Is a Stock Market Correction Imminent?
(March 25, 2010)
Dear Subscribers and Readers,
Just when one thought it was safe to get back into global risky assets, Fitch downgraded Portugal's sovereign debt one notch to AA- yesterday morning – citing a weaker-than-expected recovery and a higher-than-expected fiscal deficit in 2009 (9.3% vs. a prediction of 6.5% of GDP as recent as September). Depending on how generous Germany/France are with the Greek bailout (after all, it is politically impossible to sell any kind of generous bailout when German voters can't retire until 67), Fitch and other rating agencies could downgrade Portugal's debt again in the coming months, especially if various “knock-on” effects occur with a severe tightening in the Greek budget and Greek consumer spending.
I continue to believe that a systemic collapse (such as those experienced in Brazil in 1998 or Argentina in 2002) in Greece and other “peripheral” countries in the Euro Zone is out of the question. During past emerging market debt crises, there was an excessive reliance on hard currency funding (especially short-term U.S. Dollar funding). Crises typically occurred during times of economic stress, resulting in liquidity problems stemming from a combination of high debt servicing costs, as well as a general “buyer's strike” from developed countries (e.g. LTCM). On the contrary – despite Greece's and Portugal's high debt servicing obligations today – there exists “automatic stabilizers” which would prevent a systemic collapse in these countries. Firstly, while those in the Euro system do not have the luxury to print money, the European Central Bank had already taken over this role by providing short-term funding for as long as necessary. In addition, all of the government bonds in the Euro Zone are currently eligible for the European Central Bank's main refinancing operations (with no penalty or discrimination) – which means that banks holding Greek and Portuguese debts, for example, could use this facility to essentially remain liquid and solvent. This facility also indirectly provides the Greek and Portuguese governments with “a buyer of last resort” for their debts.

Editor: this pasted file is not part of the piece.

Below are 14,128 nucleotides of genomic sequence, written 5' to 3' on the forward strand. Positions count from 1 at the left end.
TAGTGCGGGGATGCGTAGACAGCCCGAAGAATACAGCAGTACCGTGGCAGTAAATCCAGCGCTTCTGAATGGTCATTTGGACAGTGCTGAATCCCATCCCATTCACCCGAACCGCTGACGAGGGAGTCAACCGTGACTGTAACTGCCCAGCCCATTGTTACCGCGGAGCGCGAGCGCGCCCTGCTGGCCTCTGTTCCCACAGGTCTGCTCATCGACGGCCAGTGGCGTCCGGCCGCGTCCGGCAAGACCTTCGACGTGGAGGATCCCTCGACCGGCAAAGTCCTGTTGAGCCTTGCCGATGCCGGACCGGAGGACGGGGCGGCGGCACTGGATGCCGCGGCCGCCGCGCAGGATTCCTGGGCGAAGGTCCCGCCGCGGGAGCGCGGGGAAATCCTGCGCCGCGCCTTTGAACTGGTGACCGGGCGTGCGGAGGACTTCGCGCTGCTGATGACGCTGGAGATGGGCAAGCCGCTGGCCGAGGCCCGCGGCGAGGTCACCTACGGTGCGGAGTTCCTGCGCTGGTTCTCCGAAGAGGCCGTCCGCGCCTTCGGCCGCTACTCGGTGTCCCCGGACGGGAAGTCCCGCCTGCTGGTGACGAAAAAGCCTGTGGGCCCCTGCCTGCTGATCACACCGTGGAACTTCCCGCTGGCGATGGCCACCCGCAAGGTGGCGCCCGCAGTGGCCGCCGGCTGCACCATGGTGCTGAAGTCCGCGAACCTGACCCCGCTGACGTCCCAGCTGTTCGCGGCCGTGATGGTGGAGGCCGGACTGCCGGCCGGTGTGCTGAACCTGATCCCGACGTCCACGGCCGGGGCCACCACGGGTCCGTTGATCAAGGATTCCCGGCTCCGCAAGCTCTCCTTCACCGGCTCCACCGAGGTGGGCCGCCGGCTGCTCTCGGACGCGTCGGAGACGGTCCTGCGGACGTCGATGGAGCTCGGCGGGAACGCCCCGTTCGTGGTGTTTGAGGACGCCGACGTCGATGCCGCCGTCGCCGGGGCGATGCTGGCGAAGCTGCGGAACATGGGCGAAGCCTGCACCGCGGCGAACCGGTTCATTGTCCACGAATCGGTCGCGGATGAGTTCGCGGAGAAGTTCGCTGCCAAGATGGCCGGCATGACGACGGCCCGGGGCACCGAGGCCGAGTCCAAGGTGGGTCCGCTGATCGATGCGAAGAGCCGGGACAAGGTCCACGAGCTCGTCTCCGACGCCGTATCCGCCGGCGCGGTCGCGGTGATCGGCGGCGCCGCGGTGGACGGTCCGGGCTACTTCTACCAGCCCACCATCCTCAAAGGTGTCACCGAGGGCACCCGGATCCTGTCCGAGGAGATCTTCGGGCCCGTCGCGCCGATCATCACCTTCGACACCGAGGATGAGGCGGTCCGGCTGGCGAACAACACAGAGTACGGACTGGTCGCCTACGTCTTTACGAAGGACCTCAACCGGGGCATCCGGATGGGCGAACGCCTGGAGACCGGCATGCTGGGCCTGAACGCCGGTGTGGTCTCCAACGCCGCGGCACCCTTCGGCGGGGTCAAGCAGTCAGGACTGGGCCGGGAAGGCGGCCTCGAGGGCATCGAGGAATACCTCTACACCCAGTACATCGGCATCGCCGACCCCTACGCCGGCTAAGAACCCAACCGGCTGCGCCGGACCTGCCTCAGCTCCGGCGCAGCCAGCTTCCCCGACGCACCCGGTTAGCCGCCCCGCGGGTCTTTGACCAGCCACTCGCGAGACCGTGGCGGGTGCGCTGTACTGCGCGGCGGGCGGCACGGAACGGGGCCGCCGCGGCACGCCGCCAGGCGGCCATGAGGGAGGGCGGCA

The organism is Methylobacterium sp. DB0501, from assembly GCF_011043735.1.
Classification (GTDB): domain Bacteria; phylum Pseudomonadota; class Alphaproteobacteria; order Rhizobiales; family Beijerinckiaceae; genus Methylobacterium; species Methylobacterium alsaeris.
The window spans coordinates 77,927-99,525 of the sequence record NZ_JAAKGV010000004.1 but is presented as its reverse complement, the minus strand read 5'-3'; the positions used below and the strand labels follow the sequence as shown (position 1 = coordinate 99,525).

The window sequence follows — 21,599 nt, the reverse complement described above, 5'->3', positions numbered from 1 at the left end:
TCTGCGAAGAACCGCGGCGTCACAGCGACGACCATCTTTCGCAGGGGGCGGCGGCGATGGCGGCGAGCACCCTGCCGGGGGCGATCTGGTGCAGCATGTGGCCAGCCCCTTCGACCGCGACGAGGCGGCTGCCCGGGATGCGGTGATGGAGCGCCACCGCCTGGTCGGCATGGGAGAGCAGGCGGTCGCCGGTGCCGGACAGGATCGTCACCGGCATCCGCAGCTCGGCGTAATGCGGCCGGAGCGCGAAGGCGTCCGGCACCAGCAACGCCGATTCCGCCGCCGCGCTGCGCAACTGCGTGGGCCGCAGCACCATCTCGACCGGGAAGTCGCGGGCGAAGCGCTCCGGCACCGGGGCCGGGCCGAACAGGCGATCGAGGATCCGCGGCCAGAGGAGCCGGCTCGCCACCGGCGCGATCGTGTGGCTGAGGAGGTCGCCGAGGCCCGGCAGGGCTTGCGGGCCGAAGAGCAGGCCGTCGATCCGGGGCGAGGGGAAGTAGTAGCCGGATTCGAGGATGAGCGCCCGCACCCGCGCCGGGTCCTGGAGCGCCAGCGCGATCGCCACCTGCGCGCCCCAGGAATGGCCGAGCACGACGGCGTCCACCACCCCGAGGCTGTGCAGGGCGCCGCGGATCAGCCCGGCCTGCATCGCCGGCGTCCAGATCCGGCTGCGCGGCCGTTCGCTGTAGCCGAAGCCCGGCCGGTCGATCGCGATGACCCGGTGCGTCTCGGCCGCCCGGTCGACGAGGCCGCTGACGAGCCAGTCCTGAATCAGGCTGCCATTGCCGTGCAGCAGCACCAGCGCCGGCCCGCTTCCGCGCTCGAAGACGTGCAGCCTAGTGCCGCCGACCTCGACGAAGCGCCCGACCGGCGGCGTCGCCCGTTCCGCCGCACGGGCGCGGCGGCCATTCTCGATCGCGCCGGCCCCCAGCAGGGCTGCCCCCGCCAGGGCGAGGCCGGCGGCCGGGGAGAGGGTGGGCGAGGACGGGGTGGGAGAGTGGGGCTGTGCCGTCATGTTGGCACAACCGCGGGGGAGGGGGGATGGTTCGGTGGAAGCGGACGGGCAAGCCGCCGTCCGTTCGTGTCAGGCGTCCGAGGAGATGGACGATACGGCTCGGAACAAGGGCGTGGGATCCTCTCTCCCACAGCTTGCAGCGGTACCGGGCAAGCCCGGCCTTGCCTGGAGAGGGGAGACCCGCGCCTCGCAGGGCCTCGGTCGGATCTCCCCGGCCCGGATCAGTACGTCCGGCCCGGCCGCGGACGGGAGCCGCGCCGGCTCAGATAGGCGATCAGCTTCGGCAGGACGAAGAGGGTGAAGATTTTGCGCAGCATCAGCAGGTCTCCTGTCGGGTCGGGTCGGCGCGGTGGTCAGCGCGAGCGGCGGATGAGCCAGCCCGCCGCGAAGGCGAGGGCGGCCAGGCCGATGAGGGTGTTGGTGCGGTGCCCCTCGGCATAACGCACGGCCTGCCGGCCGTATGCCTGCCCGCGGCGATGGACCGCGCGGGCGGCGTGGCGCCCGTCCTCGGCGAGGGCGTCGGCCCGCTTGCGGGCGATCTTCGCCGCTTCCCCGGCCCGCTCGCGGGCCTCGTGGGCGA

Nonetheless, while any further troubles in Greece of Portugal should not pose a systemic risk to the broader financial system, there is no doubt that more austerity measures will be needed in the government budgets of Greece, Portugal, and Spain. In other words, the “bond vigilantes” are back – and they are striking at the European peripheral countries with a vengeance! This will act as long-term drag on the economies of the European peripheral countries, resulting in lower living standards, less consumer spending, and less profits for companies whose sales are tied to economic growth in these countries (i.e., the European peripheral countries could very well experience a “lost decade” similar to Japan's).
While a Portuguese downgrade was not a surprise, the timing of the downgrade – coming in the face of a Greek “workout” – definitely was. Despite a relatively benign decline in the major stock market indices yesterday, the VIX actually spiked by a whopping 7.3% - rising from a bull market low of 16.35 on Tuesday to 17.55 yesterday. At the same time, there is still a lack of fear in the markets, despite the fact that the bull market is already over a year old and despite the overbought conditions in many of the technical and sentiment indicators that we track daily. My intuition is that a two to three-week correction is coming, if not inevitable. At this point, we still remain 100% long in our DJIA Timing System (as we believe the cyclical bull market remains intact), but we would also not hesitate paring back our long position (probably to just 50% long) should the market rally further over the next 3 to 5 trading days (if so, we will send you a real-time “Special Alert” email informing you of our shift). The overbought condition in the U.S. stock market could be exemplified by the following indicators, starting with the equity put/call ratio: